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Mr. T Wants to know what you're currently getting from what you're reading!

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message 1: by Captain (new)

Captain (captainwaffles) | 3 comments Mod
What are you getting out of whatever you're currently reading? Find out some dope shit you didn't know? Had an idea or concept blow your mind? Post it here, I'll start:

On, A History of Western Philosophy by Bertrand Russell


On Chapter 16 now, it has so far been much like my history of philosophy class I took in my first semester of college. The first couple of chapters, much like the first couple of weeks in the class were not all that insightful or interesting. But once the book and the class got to Socrates, things get interesting.

Its not just about dudes trying to figure out how the world works and what its made of, but about how we conduct ourselves in the world and ethics in general. The chapter I'm on is about Plato and his ideas, I didn't know before today that Plato had some crazy class based society ideas like having only people of certain ages being allowed to breed and having a distinct manual labor class and so on.

Pray tell comrades, what is up with your reading?


message 2: by Ryan (new)

Ryan (ohoehrli) Right now I’m learning about life in the Continental Army and militias in the American Revolution. It’s pretty interesting. Smallpox was a big issue for Washington’s army as early as 1775. He dealt with it via inoculation—a common practice from the time where you inject pus from the disease into someone’s arm. This didn’t cure the disease, but it built some immunity to it that made it more tolerable. Middlekauff thinks this saved the army, which perhaps gives you some scope of how far-reaching smallpox was.

Also, Washington had smallpox in the 1750s.

American soldiers were notorious for deserting, and considering the conditions they had to put up with at times, I’m not sure I blame them. It was not uncommon for them to wear a single rag around their groins at camp, or to go without any shoes for long stretches. Congress scrapped together some departments to address this, but nothing changed. Given the closeness to home, it was fairly easy to slip off and not come back.

They also looted people’s houses for clothes, food and weapons.

The French navy, to some small degree, alleviated the stress of being short on supplies. It and American privateers made a business of ransacking British cargo ships. This was killing two birds with one stone—robbing the British and giving to the rebels.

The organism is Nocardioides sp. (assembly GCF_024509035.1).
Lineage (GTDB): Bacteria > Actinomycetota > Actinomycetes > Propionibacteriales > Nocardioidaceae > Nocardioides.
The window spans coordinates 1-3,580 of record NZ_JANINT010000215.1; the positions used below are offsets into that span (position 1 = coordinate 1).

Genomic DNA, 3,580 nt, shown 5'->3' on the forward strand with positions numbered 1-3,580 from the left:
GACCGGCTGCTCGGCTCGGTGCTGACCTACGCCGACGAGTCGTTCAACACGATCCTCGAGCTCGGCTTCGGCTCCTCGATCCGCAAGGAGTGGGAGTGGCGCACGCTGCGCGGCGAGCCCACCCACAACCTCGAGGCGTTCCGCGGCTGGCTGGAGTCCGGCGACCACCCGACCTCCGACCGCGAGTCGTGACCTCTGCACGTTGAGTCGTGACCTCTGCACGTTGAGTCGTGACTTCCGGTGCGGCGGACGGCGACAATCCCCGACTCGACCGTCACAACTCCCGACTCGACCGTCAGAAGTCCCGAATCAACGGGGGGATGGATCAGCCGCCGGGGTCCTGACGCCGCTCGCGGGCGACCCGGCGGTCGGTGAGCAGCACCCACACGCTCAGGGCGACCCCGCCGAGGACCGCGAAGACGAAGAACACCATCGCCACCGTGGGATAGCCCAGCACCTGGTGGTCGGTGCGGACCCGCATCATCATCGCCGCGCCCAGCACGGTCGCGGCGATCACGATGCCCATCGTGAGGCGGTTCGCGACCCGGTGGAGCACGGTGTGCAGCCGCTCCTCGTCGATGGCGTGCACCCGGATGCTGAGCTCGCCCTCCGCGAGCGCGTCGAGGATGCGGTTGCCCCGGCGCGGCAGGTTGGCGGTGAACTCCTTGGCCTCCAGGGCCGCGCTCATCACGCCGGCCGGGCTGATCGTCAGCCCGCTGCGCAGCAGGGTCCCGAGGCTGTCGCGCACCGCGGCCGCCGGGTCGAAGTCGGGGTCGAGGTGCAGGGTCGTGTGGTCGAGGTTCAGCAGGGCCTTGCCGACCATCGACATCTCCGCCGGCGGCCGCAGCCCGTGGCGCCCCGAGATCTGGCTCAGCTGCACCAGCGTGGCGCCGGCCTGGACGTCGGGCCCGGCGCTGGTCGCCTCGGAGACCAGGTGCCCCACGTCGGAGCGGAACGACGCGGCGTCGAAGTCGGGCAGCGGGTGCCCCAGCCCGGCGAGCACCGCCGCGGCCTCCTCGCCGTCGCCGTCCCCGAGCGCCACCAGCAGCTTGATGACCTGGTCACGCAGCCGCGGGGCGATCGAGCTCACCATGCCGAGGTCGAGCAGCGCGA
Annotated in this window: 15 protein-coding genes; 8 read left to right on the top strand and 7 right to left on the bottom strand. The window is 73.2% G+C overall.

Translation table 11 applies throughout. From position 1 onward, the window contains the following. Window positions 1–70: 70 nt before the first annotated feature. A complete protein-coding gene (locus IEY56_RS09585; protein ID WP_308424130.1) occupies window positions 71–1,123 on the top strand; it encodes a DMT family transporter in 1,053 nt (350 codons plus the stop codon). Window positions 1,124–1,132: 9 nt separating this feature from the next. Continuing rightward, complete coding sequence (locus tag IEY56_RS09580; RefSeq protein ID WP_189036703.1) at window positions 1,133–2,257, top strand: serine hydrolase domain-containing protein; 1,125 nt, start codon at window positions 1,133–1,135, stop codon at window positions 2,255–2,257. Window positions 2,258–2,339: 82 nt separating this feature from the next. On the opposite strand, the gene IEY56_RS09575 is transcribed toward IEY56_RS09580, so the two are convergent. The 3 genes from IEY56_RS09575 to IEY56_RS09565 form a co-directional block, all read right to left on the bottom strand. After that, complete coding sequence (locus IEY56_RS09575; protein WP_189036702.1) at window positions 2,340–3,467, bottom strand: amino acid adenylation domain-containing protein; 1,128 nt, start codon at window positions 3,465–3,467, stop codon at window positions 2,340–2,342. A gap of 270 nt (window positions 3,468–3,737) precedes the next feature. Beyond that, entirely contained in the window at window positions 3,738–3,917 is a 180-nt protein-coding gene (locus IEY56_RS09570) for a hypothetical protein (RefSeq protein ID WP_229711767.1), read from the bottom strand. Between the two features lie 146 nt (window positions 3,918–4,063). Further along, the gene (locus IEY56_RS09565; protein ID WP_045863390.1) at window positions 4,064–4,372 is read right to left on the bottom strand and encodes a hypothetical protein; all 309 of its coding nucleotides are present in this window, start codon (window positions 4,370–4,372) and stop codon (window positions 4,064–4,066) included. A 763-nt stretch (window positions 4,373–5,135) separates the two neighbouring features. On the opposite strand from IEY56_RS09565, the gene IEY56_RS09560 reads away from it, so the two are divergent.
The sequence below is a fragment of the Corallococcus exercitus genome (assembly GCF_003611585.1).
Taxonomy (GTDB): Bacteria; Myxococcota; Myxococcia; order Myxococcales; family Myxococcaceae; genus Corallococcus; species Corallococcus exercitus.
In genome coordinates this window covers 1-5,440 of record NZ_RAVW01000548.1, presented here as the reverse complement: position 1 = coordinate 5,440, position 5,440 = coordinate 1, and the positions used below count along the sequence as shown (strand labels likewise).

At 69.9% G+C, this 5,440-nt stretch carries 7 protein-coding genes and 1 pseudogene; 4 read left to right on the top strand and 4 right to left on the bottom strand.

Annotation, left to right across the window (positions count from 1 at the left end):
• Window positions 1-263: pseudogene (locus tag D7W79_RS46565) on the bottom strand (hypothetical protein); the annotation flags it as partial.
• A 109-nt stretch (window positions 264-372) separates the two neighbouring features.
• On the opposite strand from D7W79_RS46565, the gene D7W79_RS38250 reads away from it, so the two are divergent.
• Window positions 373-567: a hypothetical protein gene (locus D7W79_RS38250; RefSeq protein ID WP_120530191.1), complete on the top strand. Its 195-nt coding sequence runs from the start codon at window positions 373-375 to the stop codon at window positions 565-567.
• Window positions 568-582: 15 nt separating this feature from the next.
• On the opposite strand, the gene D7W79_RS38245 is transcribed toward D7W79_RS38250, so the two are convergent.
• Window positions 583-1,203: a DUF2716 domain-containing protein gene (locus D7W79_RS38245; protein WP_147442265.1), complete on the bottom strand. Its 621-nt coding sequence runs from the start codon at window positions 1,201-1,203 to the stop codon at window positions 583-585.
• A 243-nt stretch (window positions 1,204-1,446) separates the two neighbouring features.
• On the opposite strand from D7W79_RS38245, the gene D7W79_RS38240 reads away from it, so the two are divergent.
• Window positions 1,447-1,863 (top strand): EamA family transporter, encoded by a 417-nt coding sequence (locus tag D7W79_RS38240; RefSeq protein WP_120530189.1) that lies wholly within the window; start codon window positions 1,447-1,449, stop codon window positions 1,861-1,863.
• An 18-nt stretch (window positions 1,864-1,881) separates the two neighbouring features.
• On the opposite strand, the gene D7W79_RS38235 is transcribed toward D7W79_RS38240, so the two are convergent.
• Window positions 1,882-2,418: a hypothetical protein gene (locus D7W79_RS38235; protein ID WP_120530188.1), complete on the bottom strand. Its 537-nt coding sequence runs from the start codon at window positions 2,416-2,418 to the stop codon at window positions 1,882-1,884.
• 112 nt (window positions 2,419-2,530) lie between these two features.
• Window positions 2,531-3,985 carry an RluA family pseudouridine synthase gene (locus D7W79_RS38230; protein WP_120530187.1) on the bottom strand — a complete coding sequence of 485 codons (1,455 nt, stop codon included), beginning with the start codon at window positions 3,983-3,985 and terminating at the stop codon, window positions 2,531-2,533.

message 3: by Nick (last edited Aug 01, 2018 12:15PM) (new)

Nick Patten | 1 comments Reading a self-helpy book about what the latest cognitive science has to say about studying to retain information in an attempt to make my next semester of law school less of a living hell. A lot of the advice is intuitive, but it is always nice to hear that science is backing some of what one is doing already. I will definitely be implementing a lot of the suggestions to my school study regimen (and probably nonfiction reading in general), such as reflection writing and self testing. Another helpful section describes the effectiveness of 'forgetting' in the short term, and how when you are learning something new it is extremely effective to study in short bursts of time, leave a small space (day or two) to reflect on what you have studied, and come back to it ... as opposed to say, reading materials over and over and then after achieving memorization, moving to the next topic. The spaced out method, according to the studies the book provides, is much more effective for crystallized knowledge, and a better understanding. Again, I think these are good practices that any nonfiction reader can utilize to become a better lifelong learner and to ensure they are not just glazing over material, easy to do when there is so much to learn!


message 4: by Bryce (new)

Bryce Greene (madkingbryce) | 1 comments Currently reading War Is A Force That Gives Us Meaning by Chris Hedges. I'm On chapter 4 right now. Most of the book is full of truisms about war, and how it takes over a nation. He talks about how war often takes on a mythic form on either due to the fact that it becomes the main focus of a society. He denounces the evils that nationalism can unleash on a society when it fuels war.